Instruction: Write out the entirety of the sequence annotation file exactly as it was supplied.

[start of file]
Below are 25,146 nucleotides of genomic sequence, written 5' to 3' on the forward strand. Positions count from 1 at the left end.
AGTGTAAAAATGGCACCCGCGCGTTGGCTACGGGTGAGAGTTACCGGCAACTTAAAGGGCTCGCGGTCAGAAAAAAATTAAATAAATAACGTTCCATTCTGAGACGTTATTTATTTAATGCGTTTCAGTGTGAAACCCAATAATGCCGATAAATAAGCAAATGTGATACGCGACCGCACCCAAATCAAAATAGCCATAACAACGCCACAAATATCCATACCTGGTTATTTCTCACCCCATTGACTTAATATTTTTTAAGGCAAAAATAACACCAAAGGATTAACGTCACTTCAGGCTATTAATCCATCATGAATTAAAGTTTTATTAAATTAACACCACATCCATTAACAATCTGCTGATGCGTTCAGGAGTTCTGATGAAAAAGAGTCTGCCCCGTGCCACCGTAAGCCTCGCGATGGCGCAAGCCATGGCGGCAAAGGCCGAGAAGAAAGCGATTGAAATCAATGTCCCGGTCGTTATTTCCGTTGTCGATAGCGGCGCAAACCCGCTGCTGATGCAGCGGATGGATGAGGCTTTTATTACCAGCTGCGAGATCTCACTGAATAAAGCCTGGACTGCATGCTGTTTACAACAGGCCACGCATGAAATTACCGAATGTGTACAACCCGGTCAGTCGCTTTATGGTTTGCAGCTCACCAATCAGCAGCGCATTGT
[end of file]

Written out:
Below are 25,146 nucleotides of genomic sequence, written 5' to 3' on the forward strand. Positions count from 1 at the left end.
AGTGTAAAAATGGCACCCGCGCGTTGGCTACGGGTGAGAGTTACCGGCAACTTAAAGGGCTCGCGGTCAGAAAAAAATTAAATAAATAACGTTCCATTCTGAGACGTTATTTATTTAATGCGTTTCAGTGTGAAACCCAATAATGCCGATAAATAAGCAAATGTGATACGCGACCGCACCCAAATCAAAATAGCCATAACAACGCCACAAATATCCATACCTGGTTATTTCTCACCCCATTGACTTAATATTTTTTAAGGCAAAAATAACACCAAAGGATTAACGTCACTTCAGGCTATTAATCCATCATGAATTAAAGTTTTATTAAATTAACACCACATCCATTAACAATCTGCTGATGCGTTCAGGAGTTCTGATGAAAAAGAGTCTGCCCCGTGCCACCGTAAGCCTCGCGATGGCGCAAGCCATGGCGGCAAAGGCCGAGAAGAAAGCGATTGAAATCAATGTCCCGGTCGTTATTTCCGTTGTCGATAGCGGCGCAAACCCGCTGCTGATGCAGCGGATGGATGAGGCTTTTATTACCAGCTGCGAGATCTCACTGAATAAAGCCTGGACTGCATGCTGTTTACAACAGGCCACGCATGAAATTACCGAATGTGTACAACCCGGTCAGTCGCTTTATGGTTTGCAGCTCACCAATCAGCAGCGCATTGT